WHEN THE WNBA relocated the Orlando Miracle to Uncasville, Connecticut, a rural outpost where the Mohegan Sun Casino dominates riverside real estate, it was a curious move. Would fans travel to games 45 miles from the nearest city? Could a women’s pro team fill the casino’s 9,323-seat basketball arena and create a sustainable, passionate fan base? As it turned out, yes, yes, and yes. Renamed the Connecticut Sun, the team played its first home game on May 24, 2003, before a sellout crowd and a national television audience. The team reached the WNBA Finals in 2004 and 2005. Then, in 2010, the Sun became the first profitable WNBA franchise. Today, six of 12 WNBA organizations are cash-flow positive.
Uncasville proved the right place with the right team, a yin to Boston’s sports yang. The Sun is the sole top-level professional franchise in Connecticut, facing limited competition from minor league teams, not the NBA, NFL, NHL, or MLB. That results in more coverage, from mentions on local, nightly newscasts to articles on the front pages of area newspapers. Sun vice president and general manager Chris Sienko says the team’s visibility “makes us legitimate in the eyes of the sports fans.”
Equally important, Connecticut knows and loves its women’s basketball, thanks to the nine-time national champion University of Connecticut Huskies. “There’s an educated fan base here, and there’s an acknowledgment that women can play this sport very well,” says Sun head coach Anne Donovan, who’s guided teams in five different WNBA markets.
When asked if Boston was ever considered for a WNBA team, Stern says, “We’ve never had strong expressions of interest.” He figures only an uber-successful local women’s college program in the mold of UConn could create demand.
The Sun finished the 2014 season averaging 5,980 fans per game with what Sienko calls “a nice mixture of all walks of life and all age levels.” The team’s data indicate that women account for 55 percent of attendance. The two largest segments are seniors and families, each comprising around 30 percent of the crowd. The only place where the franchise feels the effect of its location is with slow group sales.
“Year in and year out, we always have different objectives,” says Sienko. “Can we garner more of a fan base with X? Do you market differently? Ultimately, what we’ve found is you can’t market differently because you’re talking about the best female athletes in the world at what they do. We try to sell sports to the sports fan.”
But the Sun wouldn’t be selling anything without NBA leadership recognizing that a women’s league made business sense. In the early ’90s, the league had empty arenas it wanted to fill in the summer and regional sports networks it wanted to provide with fresh programming. As a marketing strategy, the NBA also thought putting professional basketball in front of fans year-round would help its league grow. Enter the WNBA. According to Stern, at the time, the new league’s name was intended as “a statement about how much we were dedicated to its success.” Through good and bad years, expansion, contraction, and relocation, the players and coaches felt the depth of the NBA’s commitment. Says Donovan, the Sun head coach, “I thank God every night for David Stern.”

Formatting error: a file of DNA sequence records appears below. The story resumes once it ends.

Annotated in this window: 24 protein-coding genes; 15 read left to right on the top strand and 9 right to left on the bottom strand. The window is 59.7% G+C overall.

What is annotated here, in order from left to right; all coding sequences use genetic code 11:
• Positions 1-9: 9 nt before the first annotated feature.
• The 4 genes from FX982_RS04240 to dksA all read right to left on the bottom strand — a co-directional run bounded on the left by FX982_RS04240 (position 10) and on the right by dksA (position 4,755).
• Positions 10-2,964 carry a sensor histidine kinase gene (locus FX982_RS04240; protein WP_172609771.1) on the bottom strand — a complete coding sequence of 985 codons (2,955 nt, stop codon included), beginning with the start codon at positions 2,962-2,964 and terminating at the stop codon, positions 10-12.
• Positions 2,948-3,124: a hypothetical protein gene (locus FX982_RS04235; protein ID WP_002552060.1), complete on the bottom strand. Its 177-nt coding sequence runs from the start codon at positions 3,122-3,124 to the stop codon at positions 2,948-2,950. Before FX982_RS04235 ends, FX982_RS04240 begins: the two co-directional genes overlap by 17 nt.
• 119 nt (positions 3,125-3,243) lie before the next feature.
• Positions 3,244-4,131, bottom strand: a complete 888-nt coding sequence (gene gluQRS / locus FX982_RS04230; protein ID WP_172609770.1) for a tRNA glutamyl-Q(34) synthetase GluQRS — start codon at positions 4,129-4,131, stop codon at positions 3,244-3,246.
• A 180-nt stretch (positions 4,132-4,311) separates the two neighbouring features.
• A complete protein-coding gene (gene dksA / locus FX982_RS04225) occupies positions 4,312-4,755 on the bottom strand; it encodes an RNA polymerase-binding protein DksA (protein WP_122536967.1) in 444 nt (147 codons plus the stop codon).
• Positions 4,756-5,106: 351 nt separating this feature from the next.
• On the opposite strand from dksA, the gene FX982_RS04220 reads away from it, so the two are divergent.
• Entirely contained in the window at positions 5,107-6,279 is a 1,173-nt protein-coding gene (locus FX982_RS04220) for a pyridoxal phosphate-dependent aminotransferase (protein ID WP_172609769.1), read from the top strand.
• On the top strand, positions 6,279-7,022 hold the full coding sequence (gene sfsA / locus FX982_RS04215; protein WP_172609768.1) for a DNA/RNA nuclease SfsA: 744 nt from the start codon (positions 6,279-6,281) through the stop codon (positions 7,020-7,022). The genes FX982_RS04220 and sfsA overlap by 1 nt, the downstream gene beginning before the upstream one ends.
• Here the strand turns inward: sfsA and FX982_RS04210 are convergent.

Now, individual teams in other sports are trying the NBA’s “big brother” approach. And it could be the key to building and sustaining women’s pro leagues.
The Major League Soccer team in Portland, Oregon, the Timbers, owns the city’s National Women’s Soccer League team, the Thorns. The clubs share management and employees who work on strategies for both teams, pulling off what Timbers/Thorns president of business operations Mike Golub describes as “an amazingly successful collaboration.” That’s not just talk. The Thorns averaged 13,362 fans per game this season. Much like the Sun, the Thorns benefit from a city with a rich tradition of women’s college soccer in the University of Portland, a two-time national champion. Additionally, during the summer, no other local major league professional sports teams compete besides the Thorns and Timbers.
In Calgary, Alberta, Brian Burke has big ideas for the Inferno, the women’s pro hockey team in town. While the Flames and Inferno are independent operations, the Flames’ president of hockey operations and women’s hockey fan throws out a long list of possible joint events: Doubleheaders that feature both teams. Back-to-back practices that put the Inferno on the ice in front of Flames reporters. Autograph sessions with Flames players between periods of Inferno games. For Burke, who has six sisters and four daughters, it’s part sound business strategy and part personal.
“Girls hockey registrations are up,” says Burke, “so it’s a growth sector for us. It’s half of the public we’re trying to reach. And it’s not right that these women don’t have the same opportunities that men have. I’m offended by that.”
A few years ago, the Canadian Women’s Hockey League leadership approached the Bruins about financially supporting the Blades. Recalling that entreaty, Bruins president Cam Neely notes that the team then “felt our financial resources were best directed toward youth hockey.” Neely adds that, at this time, the Bruins “have not made any decisions” about involvement with the Blades and their marketing efforts. New England Revolution president Brian Bilello says that the organization has talked with the Breakers about future collaborations like a doubleheader at Gillette Stadium, but there are no concrete plans.
AT MOSTLY EMPTY Harvard Stadium, two men arrive in business suits and make for the concession stands. It’s shortly after kickoff of the Breakers-Reign game. Old colleagues Jim Gordon and Ed McCarthy both have daughters who played soccer, but this night they come without family. Demographically speaking, they are outliers, yet a vision of where the Breakers fan base could go. The 51-year-old McCarthy had watched an exhibition game near his home and came away sold on the product. Near the stadium for work meetings, McCarthy wanted to see the Breakers again and invited Gordon. “If you enjoy soccer, then women’s soccer is pure soccer,” says the 64-year-old Gordon, explaining why, with marketing catch-phrase economy, he came. And with that, they head into the stands, McCarthy carrying a bottle of Bud Light.